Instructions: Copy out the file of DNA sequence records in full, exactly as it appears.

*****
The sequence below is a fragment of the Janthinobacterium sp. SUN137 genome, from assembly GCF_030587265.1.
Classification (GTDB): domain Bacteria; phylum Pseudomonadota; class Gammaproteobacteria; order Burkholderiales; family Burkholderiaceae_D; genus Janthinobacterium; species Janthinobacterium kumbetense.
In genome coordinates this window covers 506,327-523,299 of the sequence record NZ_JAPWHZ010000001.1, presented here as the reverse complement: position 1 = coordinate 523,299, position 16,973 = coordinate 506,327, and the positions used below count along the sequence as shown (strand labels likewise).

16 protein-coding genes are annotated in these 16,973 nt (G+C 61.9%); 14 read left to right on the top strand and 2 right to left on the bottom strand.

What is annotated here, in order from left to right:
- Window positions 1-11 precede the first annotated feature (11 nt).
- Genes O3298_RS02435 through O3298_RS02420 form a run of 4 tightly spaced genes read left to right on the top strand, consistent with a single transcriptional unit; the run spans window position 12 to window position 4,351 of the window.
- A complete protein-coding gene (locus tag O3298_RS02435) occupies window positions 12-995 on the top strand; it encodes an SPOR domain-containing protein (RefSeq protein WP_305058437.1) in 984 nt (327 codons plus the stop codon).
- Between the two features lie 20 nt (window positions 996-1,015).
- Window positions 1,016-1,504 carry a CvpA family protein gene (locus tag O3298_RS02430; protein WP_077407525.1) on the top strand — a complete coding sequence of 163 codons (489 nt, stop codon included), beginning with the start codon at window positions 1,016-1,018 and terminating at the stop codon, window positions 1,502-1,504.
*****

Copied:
The sequence below is a fragment of the Janthinobacterium sp. SUN137 genome, from assembly GCF_030587265.1.
Classification (GTDB): domain Bacteria; phylum Pseudomonadota; class Gammaproteobacteria; order Burkholderiales; family Burkholderiaceae_D; genus Janthinobacterium; species Janthinobacterium kumbetense.
In genome coordinates this window covers 506,327-523,299 of the sequence record NZ_JAPWHZ010000001.1, presented here as the reverse complement: position 1 = coordinate 523,299, position 16,973 = coordinate 506,327, and the positions used below count along the sequence as shown (strand labels likewise).

16 protein-coding genes are annotated in these 16,973 nt (G+C 61.9%); 14 read left to right on the top strand and 2 right to left on the bottom strand.

What is annotated here, in order from left to right:
- Window positions 1-11 precede the first annotated feature (11 nt).
- Genes O3298_RS02435 through O3298_RS02420 form a run of 4 tightly spaced genes read left to right on the top strand, consistent with a single transcriptional unit; the run spans window position 12 to window position 4,351 of the window.
- A complete protein-coding gene (locus tag O3298_RS02435) occupies window positions 12-995 on the top strand; it encodes an SPOR domain-containing protein (RefSeq protein WP_305058437.1) in 984 nt (327 codons plus the stop codon).
- Between the two features lie 20 nt (window positions 996-1,015).
- Window positions 1,016-1,504 carry a CvpA family protein gene (locus tag O3298_RS02430; protein WP_077407525.1) on the top strand — a complete coding sequence of 163 codons (489 nt, stop codon included), beginning with the start codon at window positions 1,016-1,018 and terminating at the stop codon, window positions 1,502-1,504.